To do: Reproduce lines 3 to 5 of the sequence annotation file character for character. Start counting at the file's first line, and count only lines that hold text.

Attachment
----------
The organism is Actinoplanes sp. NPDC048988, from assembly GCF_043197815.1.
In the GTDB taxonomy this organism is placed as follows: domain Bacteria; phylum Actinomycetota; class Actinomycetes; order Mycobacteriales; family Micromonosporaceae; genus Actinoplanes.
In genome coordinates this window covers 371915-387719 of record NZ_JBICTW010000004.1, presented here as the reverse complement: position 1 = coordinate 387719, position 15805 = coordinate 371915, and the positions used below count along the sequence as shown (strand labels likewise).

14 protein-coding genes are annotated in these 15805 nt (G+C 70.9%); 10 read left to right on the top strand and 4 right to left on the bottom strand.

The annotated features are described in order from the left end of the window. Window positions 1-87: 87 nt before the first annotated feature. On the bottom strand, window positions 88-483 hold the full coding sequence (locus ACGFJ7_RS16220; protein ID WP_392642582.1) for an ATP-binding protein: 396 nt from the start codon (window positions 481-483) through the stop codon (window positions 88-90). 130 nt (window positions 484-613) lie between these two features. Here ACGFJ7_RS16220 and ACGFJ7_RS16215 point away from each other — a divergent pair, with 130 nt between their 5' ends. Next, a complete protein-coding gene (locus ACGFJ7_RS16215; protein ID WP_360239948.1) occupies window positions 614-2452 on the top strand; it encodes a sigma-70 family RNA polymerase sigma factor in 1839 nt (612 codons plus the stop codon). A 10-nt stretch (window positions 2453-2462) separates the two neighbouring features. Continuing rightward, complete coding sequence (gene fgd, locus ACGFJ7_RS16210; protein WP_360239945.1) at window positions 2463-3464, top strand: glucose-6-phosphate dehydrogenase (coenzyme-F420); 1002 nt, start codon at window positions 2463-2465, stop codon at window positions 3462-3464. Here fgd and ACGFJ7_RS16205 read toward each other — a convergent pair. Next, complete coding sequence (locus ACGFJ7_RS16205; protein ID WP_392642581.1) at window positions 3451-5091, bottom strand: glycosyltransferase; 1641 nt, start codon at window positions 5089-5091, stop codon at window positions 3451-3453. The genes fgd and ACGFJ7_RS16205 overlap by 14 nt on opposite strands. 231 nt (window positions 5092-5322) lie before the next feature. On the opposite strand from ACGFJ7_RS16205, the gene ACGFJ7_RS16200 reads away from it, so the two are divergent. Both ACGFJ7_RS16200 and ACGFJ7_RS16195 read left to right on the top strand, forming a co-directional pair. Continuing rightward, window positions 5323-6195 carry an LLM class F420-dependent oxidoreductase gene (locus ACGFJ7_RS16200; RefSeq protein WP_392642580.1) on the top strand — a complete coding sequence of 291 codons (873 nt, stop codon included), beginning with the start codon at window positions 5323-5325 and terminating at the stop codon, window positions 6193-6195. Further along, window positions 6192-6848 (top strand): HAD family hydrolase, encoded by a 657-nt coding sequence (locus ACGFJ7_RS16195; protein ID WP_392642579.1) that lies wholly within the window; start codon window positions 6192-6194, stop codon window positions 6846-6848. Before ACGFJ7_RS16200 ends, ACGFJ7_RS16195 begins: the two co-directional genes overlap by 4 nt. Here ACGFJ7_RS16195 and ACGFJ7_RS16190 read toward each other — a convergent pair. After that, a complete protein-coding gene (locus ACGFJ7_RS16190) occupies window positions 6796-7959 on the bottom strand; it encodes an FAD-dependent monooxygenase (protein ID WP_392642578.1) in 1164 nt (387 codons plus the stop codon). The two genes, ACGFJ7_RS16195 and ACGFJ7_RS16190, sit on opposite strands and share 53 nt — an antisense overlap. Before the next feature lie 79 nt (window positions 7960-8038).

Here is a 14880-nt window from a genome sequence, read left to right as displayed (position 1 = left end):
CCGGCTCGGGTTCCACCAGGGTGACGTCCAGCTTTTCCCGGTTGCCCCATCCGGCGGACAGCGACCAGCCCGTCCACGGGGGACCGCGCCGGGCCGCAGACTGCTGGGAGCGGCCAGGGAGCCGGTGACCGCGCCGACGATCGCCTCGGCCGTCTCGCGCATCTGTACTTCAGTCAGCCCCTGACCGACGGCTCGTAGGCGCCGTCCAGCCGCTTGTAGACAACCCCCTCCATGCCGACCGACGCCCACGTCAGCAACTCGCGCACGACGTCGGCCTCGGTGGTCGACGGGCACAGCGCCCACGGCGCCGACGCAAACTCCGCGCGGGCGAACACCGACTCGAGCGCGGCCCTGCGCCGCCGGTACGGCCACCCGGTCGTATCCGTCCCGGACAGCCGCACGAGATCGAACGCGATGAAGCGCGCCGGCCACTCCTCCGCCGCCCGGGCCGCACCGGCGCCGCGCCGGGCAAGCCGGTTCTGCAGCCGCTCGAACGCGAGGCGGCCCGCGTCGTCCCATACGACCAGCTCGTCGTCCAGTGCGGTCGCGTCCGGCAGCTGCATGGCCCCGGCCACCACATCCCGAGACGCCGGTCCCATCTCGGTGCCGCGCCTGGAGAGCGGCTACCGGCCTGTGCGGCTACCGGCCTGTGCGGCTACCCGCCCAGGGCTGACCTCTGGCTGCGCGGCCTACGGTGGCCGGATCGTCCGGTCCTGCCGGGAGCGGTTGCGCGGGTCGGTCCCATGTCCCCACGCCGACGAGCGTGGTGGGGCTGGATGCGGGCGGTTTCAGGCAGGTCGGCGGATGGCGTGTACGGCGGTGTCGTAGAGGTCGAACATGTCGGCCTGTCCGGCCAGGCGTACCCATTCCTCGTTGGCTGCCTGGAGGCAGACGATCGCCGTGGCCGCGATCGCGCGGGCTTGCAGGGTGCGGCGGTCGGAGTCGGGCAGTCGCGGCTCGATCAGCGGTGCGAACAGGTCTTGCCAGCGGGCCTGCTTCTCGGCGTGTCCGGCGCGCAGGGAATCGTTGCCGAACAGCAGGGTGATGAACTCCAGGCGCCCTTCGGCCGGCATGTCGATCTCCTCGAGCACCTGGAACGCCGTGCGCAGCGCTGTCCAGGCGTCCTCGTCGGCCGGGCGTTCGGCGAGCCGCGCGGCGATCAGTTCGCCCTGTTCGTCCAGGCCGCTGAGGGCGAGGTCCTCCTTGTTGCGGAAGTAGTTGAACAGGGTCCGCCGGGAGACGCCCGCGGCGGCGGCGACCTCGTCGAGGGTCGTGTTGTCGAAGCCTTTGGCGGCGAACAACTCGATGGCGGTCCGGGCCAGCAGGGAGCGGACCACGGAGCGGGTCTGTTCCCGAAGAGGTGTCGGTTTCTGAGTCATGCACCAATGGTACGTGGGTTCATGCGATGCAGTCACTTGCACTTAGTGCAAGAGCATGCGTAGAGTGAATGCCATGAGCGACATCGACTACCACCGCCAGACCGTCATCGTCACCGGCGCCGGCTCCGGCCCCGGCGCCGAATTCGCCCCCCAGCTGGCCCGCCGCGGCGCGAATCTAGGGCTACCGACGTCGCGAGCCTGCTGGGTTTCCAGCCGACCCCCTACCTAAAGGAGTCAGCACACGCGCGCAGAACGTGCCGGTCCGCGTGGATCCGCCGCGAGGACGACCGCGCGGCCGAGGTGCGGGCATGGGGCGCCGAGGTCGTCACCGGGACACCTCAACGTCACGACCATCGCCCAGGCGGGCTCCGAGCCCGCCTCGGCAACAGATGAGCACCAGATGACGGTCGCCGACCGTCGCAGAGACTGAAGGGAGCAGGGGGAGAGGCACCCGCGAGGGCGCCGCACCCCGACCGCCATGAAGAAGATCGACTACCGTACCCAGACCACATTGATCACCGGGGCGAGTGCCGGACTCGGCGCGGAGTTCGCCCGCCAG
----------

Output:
In genome coordinates this window covers 371915-387719 of record NZ_JBICTW010000004.1, presented here as the reverse complement: position 1 = coordinate 387719, position 15805 = coordinate 371915, and the positions used below count along the sequence as shown (strand labels likewise).

14 protein-coding genes are annotated in these 15805 nt (G+C 70.9%); 10 read left to right on the top strand and 4 right to left on the bottom strand.

The annotated features are described in order from the left end of the window. Window positions 1-87: 87 nt before the first annotated feature. On the bottom strand, window positions 88-483 hold the full coding sequence (locus ACGFJ7_RS16220; protein ID WP_392642582.1) for an ATP-binding protein: 396 nt from the start codon (window positions 481-483) through the stop codon (window positions 88-90). 130 nt (window positions 484-613) lie between these two features. Here ACGFJ7_RS16220 and ACGFJ7_RS16215 point away from each other — a divergent pair, with 130 nt between their 5' ends. Next, a complete protein-coding gene (locus ACGFJ7_RS16215; protein ID WP_360239948.1) occupies window positions 614-2452 on the top strand; it encodes a sigma-70 family RNA polymerase sigma factor in 1839 nt (612 codons plus the stop codon). A 10-nt stretch (window positions 2453-2462) separates the two neighbouring features. Continuing rightward, complete coding sequence (gene fgd, locus ACGFJ7_RS16210; protein WP_360239945.1) at window positions 2463-3464, top strand: glucose-6-phosphate dehydrogenase (coenzyme-F420); 1002 nt, start codon at window positions 2463-2465, stop codon at window positions 3462-3464. Here fgd and ACGFJ7_RS16205 read toward each other — a convergent pair. Next, complete coding sequence (locus ACGFJ7_RS16205; protein ID WP_392642581.1) at window positions 3451-5091, bottom strand: glycosyltransferase; 1641 nt, start codon at window positions 5089-5091, stop codon at window positions 3451-3453. The genes fgd and ACGFJ7_RS16205 overlap by 14 nt on opposite strands. 231 nt (window positions 5092-5322) lie before the next feature. On the opposite strand from ACGFJ7_RS16205, the gene ACGFJ7_RS16200 reads away from it, so the two are divergent. Both ACGFJ7_RS16200 and ACGFJ7_RS16195 read left to right on the top strand, forming a co-directional pair. Continuing rightward, window positions 5323-6195 carry an LLM class F420-dependent oxidoreductase gene (locus ACGFJ7_RS16200; RefSeq protein WP_392642580.1) on the top strand — a complete coding sequence of 291 codons (873 nt, stop codon included), beginning with the start codon at window positions 5323-5325 and terminating at the stop codon, window positions 6193-6195. Further along, window positions 6192-6848 (top strand): HAD family hydrolase, encoded by a 657-nt coding sequence (locus ACGFJ7_RS16195; protein ID WP_392642579.1) that lies wholly within the window; start codon window positions 6192-6194, stop codon window positions 6846-6848. Before ACGFJ7_RS16200 ends, ACGFJ7_RS16195 begins: the two co-directional genes overlap by 4 nt. Here ACGFJ7_RS16195 and ACGFJ7_RS16190 read toward each other — a convergent pair. After that, a complete protein-coding gene (locus ACGFJ7_RS16190) occupies window positions 6796-7959 on the bottom strand; it encodes an FAD-dependent monooxygenase (protein ID WP_392642578.1) in 1164 nt (387 codons plus the stop codon). The two genes, ACGFJ7_RS16195 and ACGFJ7_RS16190, sit on opposite strands and share 53 nt — an antisense overlap. Before the next feature lie 79 nt (window positions 7960-8038).